When to DNF a Book

Post-When to DNF a Book2

Every time I pick up a book I hope it will be the best book I’ve ever read but that’s sometimes not the case. In fact, sometimes I’m reading a book and it’s not going well AT ALL and now I’m confronted with the fact that I might have to DNF a book. Now some readers and reviewers will never mark a book as Did Not Finish and will find a way to push through to the end. I used to be one of those readers but as more time went by and my To Be Read list got bigger and bigger, I realized I didn’t have enough time to waste it on a book I wasn’t enjoying.

So, how do I determine it’s time to DNF a book? After all, I want to give the story a fair shot and sometimes books get better as they go and I just need to get through a rough beginning. But sometimes they don’t get better or sometimes they’re just not for me and that’s ok, because every book isn’t meant for every reader. Other times there’s a bigger problem with a book like poor writing, problematic content, or a weak plot and this is a whole other reason for DNFing a book.

But what about a book that I’m just not enjoying? Well, I have a few guidelines to help me decide it’s time to let go of a book.

To start, I try to get at least 25% into a book before giving up. Sometimes those first chapters are a bit wonky or slow and then things really start to kick into gear. Since I’m reading romance, I also try to make sure I’ve met both love interests and they’ve spent time together on the page. Some characters are better than others and sometimes I like characters more as a couple than individuals, so I like to give the book a chance to show me that.

Another sign that a book isn’t working for me is that I keep checking how far along I am and wishing I was closer to finishing. It’s never a good thing when you can’t wait for a book to just end already. This pretty obviously tells me I’m just reading to finish and not reading out of enjoyment.

As a book starts to lag for me I also ask myself if I’m feeling invested in the characters’s love story. If I don’t really care about the characters and their romance then I’m probably not going to like the book overall. It might just be that the characters are hard for me to relate to or maybe their relationship is too simple or on the other hand too complicated. I know myself well and I know what I like so I can usually tell when it’s not going to work.

Other times I’ll DNF a book because it breaks one of my reading “rules” meaning the things I just can’t forgive or get behind as a reader. These rarely happen but they include characters that cheat, characters that abuse their loved ones, or characters that get enjoyment out of hurting or being cruel to others. These are obvious STOP and DNF moments for me because they’re clearly against my reading preferences. This does mean that I stick to my comfort zone pretty regularly and I’m ok with that because life is short and I want to read books I know I’ll love.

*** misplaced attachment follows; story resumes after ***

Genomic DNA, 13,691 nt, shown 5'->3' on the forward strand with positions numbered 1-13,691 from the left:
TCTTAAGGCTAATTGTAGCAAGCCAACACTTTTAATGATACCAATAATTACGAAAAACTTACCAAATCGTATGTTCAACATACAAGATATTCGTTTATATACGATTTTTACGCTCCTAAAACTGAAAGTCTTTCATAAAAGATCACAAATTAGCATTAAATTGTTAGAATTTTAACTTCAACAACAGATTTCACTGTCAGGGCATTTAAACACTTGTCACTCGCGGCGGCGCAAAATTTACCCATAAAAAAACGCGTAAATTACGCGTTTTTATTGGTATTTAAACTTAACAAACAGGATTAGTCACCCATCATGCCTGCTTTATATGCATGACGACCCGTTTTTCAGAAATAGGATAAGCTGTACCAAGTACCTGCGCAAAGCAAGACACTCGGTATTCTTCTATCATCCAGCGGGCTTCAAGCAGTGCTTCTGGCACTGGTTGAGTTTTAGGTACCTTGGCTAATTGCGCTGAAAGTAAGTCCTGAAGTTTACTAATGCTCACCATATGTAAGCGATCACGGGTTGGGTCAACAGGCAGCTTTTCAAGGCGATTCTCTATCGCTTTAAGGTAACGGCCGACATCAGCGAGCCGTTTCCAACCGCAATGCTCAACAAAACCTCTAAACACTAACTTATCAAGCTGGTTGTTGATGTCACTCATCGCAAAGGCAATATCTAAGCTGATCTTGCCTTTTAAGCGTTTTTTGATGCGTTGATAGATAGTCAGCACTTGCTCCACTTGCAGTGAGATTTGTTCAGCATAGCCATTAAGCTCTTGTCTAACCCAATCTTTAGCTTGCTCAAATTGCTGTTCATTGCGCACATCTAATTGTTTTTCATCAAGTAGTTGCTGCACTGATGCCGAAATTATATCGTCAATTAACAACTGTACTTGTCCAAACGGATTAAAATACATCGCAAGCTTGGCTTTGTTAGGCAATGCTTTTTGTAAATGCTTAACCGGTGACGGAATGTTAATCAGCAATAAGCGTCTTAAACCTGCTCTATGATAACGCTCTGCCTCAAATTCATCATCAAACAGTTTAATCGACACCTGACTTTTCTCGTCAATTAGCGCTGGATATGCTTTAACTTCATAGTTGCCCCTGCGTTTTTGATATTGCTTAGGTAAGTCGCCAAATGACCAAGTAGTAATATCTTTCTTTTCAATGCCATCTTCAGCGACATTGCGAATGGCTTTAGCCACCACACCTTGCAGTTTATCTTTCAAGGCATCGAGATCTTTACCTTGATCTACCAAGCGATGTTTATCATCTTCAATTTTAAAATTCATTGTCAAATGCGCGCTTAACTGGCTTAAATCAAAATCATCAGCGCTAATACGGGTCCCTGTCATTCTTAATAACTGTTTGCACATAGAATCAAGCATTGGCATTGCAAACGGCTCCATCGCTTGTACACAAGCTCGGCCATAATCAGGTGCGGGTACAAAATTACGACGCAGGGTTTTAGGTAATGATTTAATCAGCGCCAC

Now it might seem like it’s easy for me to DNF a book but even with these guidelines I still struggle with doing it. I know how much work a writer puts into their books and I hate when I don’t enjoy them. Other times it’s a popular book that everyone is raving about and I feel like something is wrong with me because I don’t like it. Or maybe it’s an author that I already love and it feels even worse to realize I might DNF their book.

It’s always a hard decision and I do my best to give a book a fair shot but ultimately I have to do what’s best for me.

Post Separator.

Do you have a system for DNFing a book?

Share your thoughts in the comments below.


6 thoughts on “When to DNF a Book

  1. I try about 150 pages or about 30% depending on how I like the writing style. If the writing is fine but the story isn’t working, I can try to read more. But if I dislike both the story and writing, it’s hard to read to 25% but I try. Great post!

    Liked by 1 person

  2. I will also try to reach 25% but if I really don’t feel invested or the triggers are too big or it simply does not make sense I will stop reading.

    Liked by 1 person

  3. I also will DNF if at 25%, i’m not enjoying it or am too confused. And I’ll DNF at any time if I come across something that I find too unforgiveable writing-wise.
    Something I’m trying to work on is finding the balance between reading stories that are super uncomfortable for me and raise my anxiety and reading important stories like THUG because, like in THUG, black americans don’t get to just put the book down and leave their reality behind. But my anxiety gets too damn high sometimes, so I’m trying to decide where the line is for stories like those.

    Liked by 1 person

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